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Vaccine will reach North Idaho this week

Staff Writer | December 15, 2020 1:09 AM

For those betting the longshot that 2020 would end with some actual and meaningful good news, it looks like that wager might actually pay off.

In what President Donald Trump described as America’s “medical miracle,” the first batch of a vaccine to fend off the dreaded COVID-19 virus is en route to health care facilities across the country, including in Coeur d’Alene.

“Many of us are excited about getting the vaccine,” said Dr. Karen Cabell, chief physician executive at Kootenai Health. “The safety and efficacy data is encouraging from the studies. The level of protection is almost immediate, reducing the risk of contracting COVID by 95 percent within seven to nine days after the first dose.”

The Food and Drug Administration issued an emergency use authorization late Friday evening after reviewing the vaccine data from drugmaker Pfizer and its partner, BioNTech. Less than 36 hours later, trucks began to roll out of Pfizer’s Kalamazoo, Mich., manufacturing plant with pallets of vaccine doses, 1,370 of which are ultimately due for Kootenai Health. Panhandle Health District said those 1,370 are part of the roughly 2,000 doses North Idaho will see in the initial shipment.

Idaho’s first doses — which total 13,650 statewide — will first go to frontline health care workers serving COVID patients, as dictated by the state’s vaccine advisory committee. Frontline staff and residents and staff of long-term care centers, the facilities impacted the hardest by the disease that has killed more than 1.6 million people worldwide, are also part of that initial population able to get vaccinated.

Andrea Nagel, Kootenai Health spokeswoman, acknowledged the initial 1,370 doses will not cover the 3,000-plus employees at the community hospital, but that the hospital’s goal is for all front line workers to be vaccinated by the end of the year, thanks to a second batch of doses expected to be shipped out in the closing weeks of 2020. It’s a timeline Elke Shaw-Tulloch, Idaho’s public health officer and Division of Public Health administrator, said should come to fruition without a hitch.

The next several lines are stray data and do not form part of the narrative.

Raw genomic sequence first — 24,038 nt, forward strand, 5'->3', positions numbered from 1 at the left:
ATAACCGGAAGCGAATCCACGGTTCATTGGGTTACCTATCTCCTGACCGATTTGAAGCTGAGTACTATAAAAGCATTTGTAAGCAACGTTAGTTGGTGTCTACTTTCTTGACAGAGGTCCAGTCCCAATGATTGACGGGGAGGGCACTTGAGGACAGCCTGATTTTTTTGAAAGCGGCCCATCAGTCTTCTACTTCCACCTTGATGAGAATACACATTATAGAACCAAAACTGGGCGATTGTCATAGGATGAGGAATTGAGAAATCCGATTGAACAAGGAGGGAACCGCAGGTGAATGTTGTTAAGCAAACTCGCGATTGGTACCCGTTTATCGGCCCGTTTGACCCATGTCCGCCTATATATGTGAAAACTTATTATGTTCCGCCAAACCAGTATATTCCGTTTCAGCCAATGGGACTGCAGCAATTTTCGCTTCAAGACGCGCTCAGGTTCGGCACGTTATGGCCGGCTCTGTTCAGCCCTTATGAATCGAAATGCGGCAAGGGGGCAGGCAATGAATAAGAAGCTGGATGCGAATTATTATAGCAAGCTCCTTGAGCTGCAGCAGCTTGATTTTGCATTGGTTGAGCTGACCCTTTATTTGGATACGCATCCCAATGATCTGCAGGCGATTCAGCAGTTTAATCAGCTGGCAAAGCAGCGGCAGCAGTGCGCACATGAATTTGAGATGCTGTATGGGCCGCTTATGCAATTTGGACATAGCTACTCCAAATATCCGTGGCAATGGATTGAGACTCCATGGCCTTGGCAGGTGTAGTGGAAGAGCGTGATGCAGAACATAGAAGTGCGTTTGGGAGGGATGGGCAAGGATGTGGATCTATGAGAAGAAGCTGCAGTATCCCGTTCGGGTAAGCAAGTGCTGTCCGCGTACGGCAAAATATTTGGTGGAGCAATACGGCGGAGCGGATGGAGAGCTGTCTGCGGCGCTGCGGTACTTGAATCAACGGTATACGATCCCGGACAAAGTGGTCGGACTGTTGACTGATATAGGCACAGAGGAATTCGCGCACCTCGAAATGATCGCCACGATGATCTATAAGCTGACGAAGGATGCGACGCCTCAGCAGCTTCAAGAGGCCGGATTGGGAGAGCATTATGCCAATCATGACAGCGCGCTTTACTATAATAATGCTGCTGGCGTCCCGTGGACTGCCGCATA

“We are thrilled to finally have vaccine in hand to get vaccinations started,” Tulloch said in a statement.

After that initial group, distribution will then go to certain medical professionals, followed by certain essential workers, including first responders, pre-K-12 school staff and day care workers, correctional and detention facility staff, food processing workers, grocery store employees, members of the Idaho National Guard, and then essential workers unable to telecommute.

No definitive timeline has been given for that next round of essential workers, or for the rest of the public, as production can’t be determined until the FDA decides whether to authorize the Moderna vaccine, which would accelerate production numbers.

The Pfizer vaccine — not unlike the Moderna vaccine, which is still awaiting its own emergency use authorization — is a two-dose treatment, with Pfizer’s second dose prescribed to come three weeks after the initial injection. Pfizer and BioNTech have estimated they will have produced roughly 50 million doses of the vaccine by the end of this year, with projections of 1.3 billion doses by the end of 2021.

“I think there will be a general sense of relief as we move through this process," Cabell said.